Folklore and Folklife of Meches:

Exploration through Field Research


Download Newsletter




The reports of the studies on Gandharva, Gopali, Aathpahariya Rai and Danuwar folk groups under the Folklore and Folklife Study Project were presented in the earlier issues of the Newsletter (volume 1, 2, 3, and 4). As the project is continuing with Finnish support under local cooperation, we have completed the study of the fifth folk group – the Meches on various aspects related to the people and the culture. The activities completed in connection with the field research of this folk group are going to be reported here. The processes and the activities carrried on the field study along with its achievements are described in the following topics.


Preparatory Works


Field research needs some preparatory works which includes purchasing some equipments and preparing the research tools. Therefore, the equipments necessary for field research were purchased, including the digital voice recorder, rewritable CDs, DVCs (digital video cassettes) etc. Moreover, field sheets, questionnaires and schedules were also prepared, prior to the beginning of the field-based activities.


Pre-field Work


The Project Team Leader Prof. Tulasi Diwasa, requested local resident Mr. Tika Bhandari and Mr. Suren Sapkota to visit the field and collect all the necessary information of Meche folk group of Jorsimal, Mechinagar Municipality ward no. 12 and 13, Jhapa district so that we can manage the field stay for the study of the folk group. When they submitted the  preliminary field report, the members of the society decided to send the fifth group to the field, and the group was sent to Jhapa on 13th April 2007.


A team was composed of four researchers and appointed for Meche Study Project, agreement was made with them, and MOU and TOR were signed. The composition of the research team was as follows: 1. Mr. Tej Prakash Shrestha (team coordinator) 2. Mr. Ram Kumar Shrestha 3. Mr. Suren Sapkota and 4. Mr. Rohini Raj Nepal.


The researchers practised to operate the essential equipments and tools like digital camera, digital-audio recorder and video cameras from   April 1-12, 2007. They also collected some reference materials related to the folk group and were involved in the orientation whereby they were given the necessary guidelines for field work on 6th April. Besides, an interaction programme was organized in the project office to share the experience between them and the earlier field researchers who had completed their field work. Prof. Dr. C. M. Bandhu (coordinator, first research group), Mr. Tej Prakash Shrestha (coordinator, second research group) and Mr. Amrit Yonjon (coordinator, third research group) shared their experiences of working in the field in course of data collection on behalf of the earlier research teams. The project team leader Prof. Tulasi Diwasa and Prof. Dr. Abhi Subedi were present in the programme where Prof. Diwasa  also provided necessary guidelines for the researchers regarding the field study.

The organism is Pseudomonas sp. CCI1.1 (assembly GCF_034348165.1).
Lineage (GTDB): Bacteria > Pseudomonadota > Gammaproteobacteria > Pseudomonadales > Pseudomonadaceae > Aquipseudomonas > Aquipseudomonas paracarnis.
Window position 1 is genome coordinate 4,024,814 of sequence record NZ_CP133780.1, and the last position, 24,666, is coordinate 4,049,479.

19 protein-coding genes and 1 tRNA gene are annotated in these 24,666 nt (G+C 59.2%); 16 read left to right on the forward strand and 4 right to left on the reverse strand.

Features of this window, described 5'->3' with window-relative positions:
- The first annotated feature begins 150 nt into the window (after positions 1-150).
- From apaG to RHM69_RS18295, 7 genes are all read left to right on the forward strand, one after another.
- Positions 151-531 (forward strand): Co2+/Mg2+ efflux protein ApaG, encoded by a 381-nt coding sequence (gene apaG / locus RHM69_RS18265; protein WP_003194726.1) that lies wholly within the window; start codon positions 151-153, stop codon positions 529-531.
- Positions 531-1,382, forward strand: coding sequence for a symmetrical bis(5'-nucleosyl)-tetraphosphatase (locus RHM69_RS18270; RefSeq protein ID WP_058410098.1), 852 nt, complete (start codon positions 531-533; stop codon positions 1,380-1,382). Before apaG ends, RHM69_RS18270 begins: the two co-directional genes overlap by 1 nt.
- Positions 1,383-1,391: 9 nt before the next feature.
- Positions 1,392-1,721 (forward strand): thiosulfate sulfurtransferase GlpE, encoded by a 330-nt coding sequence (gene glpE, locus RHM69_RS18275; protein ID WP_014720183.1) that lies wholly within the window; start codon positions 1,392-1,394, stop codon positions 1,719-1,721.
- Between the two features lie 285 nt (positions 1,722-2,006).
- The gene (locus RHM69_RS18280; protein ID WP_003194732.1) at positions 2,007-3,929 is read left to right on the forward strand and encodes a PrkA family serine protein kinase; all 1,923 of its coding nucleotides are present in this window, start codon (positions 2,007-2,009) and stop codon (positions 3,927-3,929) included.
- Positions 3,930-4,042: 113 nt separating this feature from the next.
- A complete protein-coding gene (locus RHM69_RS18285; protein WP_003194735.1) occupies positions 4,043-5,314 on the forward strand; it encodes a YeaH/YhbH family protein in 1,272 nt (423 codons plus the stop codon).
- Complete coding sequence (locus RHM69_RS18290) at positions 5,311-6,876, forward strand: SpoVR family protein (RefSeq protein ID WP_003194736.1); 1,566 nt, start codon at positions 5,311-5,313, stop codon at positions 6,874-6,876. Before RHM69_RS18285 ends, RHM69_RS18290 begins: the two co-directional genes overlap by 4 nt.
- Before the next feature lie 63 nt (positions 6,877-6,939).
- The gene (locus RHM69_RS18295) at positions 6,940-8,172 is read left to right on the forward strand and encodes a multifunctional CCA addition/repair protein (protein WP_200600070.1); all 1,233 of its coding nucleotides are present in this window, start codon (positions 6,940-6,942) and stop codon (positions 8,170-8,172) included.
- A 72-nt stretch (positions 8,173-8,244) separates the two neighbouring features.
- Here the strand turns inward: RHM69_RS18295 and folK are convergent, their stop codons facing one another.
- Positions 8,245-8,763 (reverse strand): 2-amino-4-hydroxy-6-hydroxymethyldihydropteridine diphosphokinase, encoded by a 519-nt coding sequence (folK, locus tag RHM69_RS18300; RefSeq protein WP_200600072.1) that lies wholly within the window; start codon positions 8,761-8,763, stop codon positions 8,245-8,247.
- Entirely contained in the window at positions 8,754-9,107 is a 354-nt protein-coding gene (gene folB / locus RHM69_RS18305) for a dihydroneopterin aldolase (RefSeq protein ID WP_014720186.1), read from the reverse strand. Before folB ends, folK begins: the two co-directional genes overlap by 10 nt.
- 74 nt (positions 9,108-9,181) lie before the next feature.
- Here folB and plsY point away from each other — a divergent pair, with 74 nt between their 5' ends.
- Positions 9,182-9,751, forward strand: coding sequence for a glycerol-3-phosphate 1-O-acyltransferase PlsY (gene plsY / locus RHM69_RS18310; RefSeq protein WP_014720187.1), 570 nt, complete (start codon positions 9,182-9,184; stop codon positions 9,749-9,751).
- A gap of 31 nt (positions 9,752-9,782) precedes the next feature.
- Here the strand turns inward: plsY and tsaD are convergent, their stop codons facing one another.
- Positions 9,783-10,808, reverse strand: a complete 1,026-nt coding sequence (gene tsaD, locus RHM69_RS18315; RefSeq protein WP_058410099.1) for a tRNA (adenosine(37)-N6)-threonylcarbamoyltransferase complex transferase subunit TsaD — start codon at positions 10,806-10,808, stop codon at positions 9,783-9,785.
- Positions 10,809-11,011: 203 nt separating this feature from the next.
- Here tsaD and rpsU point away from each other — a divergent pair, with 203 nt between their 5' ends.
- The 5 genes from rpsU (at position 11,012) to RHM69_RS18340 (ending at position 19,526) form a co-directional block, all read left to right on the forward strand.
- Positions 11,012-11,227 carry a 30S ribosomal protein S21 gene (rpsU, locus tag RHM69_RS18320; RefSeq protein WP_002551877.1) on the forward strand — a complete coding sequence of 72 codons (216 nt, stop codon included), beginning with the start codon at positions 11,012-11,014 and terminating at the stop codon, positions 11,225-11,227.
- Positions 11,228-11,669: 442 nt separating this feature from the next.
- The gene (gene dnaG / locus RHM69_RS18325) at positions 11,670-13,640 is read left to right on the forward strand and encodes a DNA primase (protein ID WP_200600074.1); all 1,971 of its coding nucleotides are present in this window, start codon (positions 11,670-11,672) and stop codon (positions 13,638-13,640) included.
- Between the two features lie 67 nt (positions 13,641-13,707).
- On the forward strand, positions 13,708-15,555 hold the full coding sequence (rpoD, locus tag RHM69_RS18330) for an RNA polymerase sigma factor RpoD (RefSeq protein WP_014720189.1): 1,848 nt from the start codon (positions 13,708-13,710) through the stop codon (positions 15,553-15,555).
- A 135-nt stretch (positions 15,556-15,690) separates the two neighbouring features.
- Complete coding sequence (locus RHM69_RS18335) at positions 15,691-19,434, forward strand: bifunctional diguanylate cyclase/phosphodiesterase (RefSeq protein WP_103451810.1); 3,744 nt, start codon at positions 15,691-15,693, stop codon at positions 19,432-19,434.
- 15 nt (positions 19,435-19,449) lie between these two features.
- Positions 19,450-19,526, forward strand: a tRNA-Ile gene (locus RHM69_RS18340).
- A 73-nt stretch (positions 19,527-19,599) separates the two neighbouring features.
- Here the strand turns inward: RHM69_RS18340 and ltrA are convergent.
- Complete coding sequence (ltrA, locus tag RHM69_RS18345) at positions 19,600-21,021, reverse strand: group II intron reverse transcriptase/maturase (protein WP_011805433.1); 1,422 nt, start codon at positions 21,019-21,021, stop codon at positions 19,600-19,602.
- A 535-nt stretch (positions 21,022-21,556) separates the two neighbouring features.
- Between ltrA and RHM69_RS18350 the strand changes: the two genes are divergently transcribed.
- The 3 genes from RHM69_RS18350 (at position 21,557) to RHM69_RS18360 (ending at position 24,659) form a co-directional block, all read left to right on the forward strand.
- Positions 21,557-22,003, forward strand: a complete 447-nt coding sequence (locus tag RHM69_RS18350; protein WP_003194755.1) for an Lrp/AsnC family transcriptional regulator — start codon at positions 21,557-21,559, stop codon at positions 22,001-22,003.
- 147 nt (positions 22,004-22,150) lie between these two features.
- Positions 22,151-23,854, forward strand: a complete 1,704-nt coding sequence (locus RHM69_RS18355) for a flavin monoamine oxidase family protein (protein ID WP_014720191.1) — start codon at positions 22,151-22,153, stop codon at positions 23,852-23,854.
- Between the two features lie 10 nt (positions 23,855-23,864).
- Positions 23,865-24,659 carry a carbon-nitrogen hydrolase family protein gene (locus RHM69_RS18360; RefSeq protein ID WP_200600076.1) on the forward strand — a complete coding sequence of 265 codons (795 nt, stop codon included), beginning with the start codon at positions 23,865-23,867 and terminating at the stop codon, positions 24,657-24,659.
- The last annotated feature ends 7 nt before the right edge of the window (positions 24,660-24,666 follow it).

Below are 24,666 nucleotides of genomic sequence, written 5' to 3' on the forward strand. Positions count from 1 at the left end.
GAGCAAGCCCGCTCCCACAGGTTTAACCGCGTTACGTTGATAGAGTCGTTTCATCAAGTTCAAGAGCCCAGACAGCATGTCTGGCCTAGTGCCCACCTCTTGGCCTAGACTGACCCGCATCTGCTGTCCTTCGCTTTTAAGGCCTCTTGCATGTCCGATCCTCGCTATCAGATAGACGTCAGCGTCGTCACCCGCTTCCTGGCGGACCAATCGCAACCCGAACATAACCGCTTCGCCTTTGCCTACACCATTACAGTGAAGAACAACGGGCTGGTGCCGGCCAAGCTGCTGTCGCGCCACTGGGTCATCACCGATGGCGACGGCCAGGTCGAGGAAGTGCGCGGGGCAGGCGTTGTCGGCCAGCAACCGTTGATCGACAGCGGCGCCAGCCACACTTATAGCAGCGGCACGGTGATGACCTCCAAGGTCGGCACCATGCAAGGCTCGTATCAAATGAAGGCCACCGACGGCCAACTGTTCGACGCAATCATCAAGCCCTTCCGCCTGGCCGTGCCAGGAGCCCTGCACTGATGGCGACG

Field Work in Jorsimal and Adjacent Areas of Jhapa


The field researchers collected data covering various  aspects of Meche folklore and folklife while they spend three months (from April 14th to July 12th, 2007) in the settlement areas of the Meche folk group in and around Jorsimal VDC - Jhapa district. The work of data collection was divided into four different areas of Meche folklore and folklife that includes: 1) Meche folk language and folk communication, 2) Meche material folk culture and folk heritage, 3) Meche folk literature and performing arts, and 3) Meche socio-cultural folklife and folkways. Mr. Suren Sapkota, Mr. Ram Kumar Shrestha, Mr. Tej Prakash Shrestha (Team Coordinator) and Mr. Rohini Raj Nepal collected the relevant information in the areas respectively.


The researchers sent altogether six reports in the interval of every fortnight, reporting their activities, collections and achievements to the project office, Bhatbhateny, Kathmandu during their stay in the field. The relevant information were collected by the researchers by visiting the key informants of the folk group, interviewing them and audio recording the speech, taking photographs, and video-recordings of the several aspects of their life, community, culture, language etc. They also used the field notes and questionnaires for collection of the data. During their fieldwork, the researchers visited almost each and every corner of the Meche folk group settlement area. The Meche people cooperated them a lot during their field visits and data collection.